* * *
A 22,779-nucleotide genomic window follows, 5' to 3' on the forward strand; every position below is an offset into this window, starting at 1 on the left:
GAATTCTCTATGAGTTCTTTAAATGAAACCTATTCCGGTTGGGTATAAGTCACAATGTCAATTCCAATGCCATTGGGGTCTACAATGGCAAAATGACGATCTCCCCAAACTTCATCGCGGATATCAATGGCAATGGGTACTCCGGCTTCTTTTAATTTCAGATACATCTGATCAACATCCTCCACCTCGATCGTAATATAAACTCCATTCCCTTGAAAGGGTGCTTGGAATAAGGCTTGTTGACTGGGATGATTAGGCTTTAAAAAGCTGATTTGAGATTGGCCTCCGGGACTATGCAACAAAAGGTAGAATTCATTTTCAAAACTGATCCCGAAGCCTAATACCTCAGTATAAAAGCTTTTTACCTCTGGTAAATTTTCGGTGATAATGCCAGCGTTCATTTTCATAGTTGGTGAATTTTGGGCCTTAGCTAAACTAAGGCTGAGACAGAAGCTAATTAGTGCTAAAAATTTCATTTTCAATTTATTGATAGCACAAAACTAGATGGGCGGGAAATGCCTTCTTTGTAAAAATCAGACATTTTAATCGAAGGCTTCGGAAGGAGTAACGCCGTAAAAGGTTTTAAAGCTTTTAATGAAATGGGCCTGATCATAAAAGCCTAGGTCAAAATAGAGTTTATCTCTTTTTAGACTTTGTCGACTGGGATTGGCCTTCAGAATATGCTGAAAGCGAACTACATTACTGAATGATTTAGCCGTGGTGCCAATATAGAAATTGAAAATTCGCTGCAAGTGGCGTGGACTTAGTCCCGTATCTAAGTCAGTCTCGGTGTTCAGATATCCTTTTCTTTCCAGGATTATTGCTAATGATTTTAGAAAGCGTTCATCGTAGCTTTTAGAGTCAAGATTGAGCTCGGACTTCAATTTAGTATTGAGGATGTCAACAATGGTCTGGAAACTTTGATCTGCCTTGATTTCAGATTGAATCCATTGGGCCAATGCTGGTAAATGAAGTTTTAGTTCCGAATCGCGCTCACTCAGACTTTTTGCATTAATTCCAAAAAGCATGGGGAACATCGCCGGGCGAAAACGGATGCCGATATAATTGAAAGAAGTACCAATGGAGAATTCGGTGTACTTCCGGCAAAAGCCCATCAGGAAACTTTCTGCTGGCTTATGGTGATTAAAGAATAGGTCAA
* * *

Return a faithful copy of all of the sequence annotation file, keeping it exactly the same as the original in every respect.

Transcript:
A 22,779-nucleotide genomic window follows, 5' to 3' on the forward strand; every position below is an offset into this window, starting at 1 on the left:
GAATTCTCTATGAGTTCTTTAAATGAAACCTATTCCGGTTGGGTATAAGTCACAATGTCAATTCCAATGCCATTGGGGTCTACAATGGCAAAATGACGATCTCCCCAAACTTCATCGCGGATATCAATGGCAATGGGTACTCCGGCTTCTTTTAATTTCAGATACATCTGATCAACATCCTCCACCTCGATCGTAATATAAACTCCATTCCCTTGAAAGGGTGCTTGGAATAAGGCTTGTTGACTGGGATGATTAGGCTTTAAAAAGCTGATTTGAGATTGGCCTCCGGGACTATGCAACAAAAGGTAGAATTCATTTTCAAAACTGATCCCGAAGCCTAATACCTCAGTATAAAAGCTTTTTACCTCTGGTAAATTTTCGGTGATAATGCCAGCGTTCATTTTCATAGTTGGTGAATTTTGGGCCTTAGCTAAACTAAGGCTGAGACAGAAGCTAATTAGTGCTAAAAATTTCATTTTCAATTTATTGATAGCACAAAACTAGATGGGCGGGAAATGCCTTCTTTGTAAAAATCAGACATTTTAATCGAAGGCTTCGGAAGGAGTAACGCCGTAAAAGGTTTTAAAGCTTTTAATGAAATGGGCCTGATCATAAAAGCCTAGGTCAAAATAGAGTTTATCTCTTTTTAGACTTTGTCGACTGGGATTGGCCTTCAGAATATGCTGAAAGCGAACTACATTACTGAATGATTTAGCCGTGGTGCCAATATAGAAATTGAAAATTCGCTGCAAGTGGCGTGGACTTAGTCCCGTATCTAAGTCAGTCTCGGTGTTCAGATATCCTTTTCTTTCCAGGATTATTGCTAATGATTTTAGAAAGCGTTCATCGTAGCTTTTAGAGTCAAGATTGAGCTCGGACTTCAATTTAGTATTGAGGATGTCAACAATGGTCTGGAAACTTTGATCTGCCTTGATTTCAGATTGAATCCATTGGGCCAATGCTGGTAAATGAAGTTTTAGTTCCGAATCGCGCTCACTCAGACTTTTTGCATTAATTCCAAAAAGCATGGGGAACATCGCCGGGCGAAAACGGATGCCGATATAATTGAAAGAAGTACCAATGGAGAATTCGGTGTACTTCCGGCAAAAGCCCATCAGGAAACTTTCTGCTGGCTTATGGTGATTAAAGAATAGGTCAA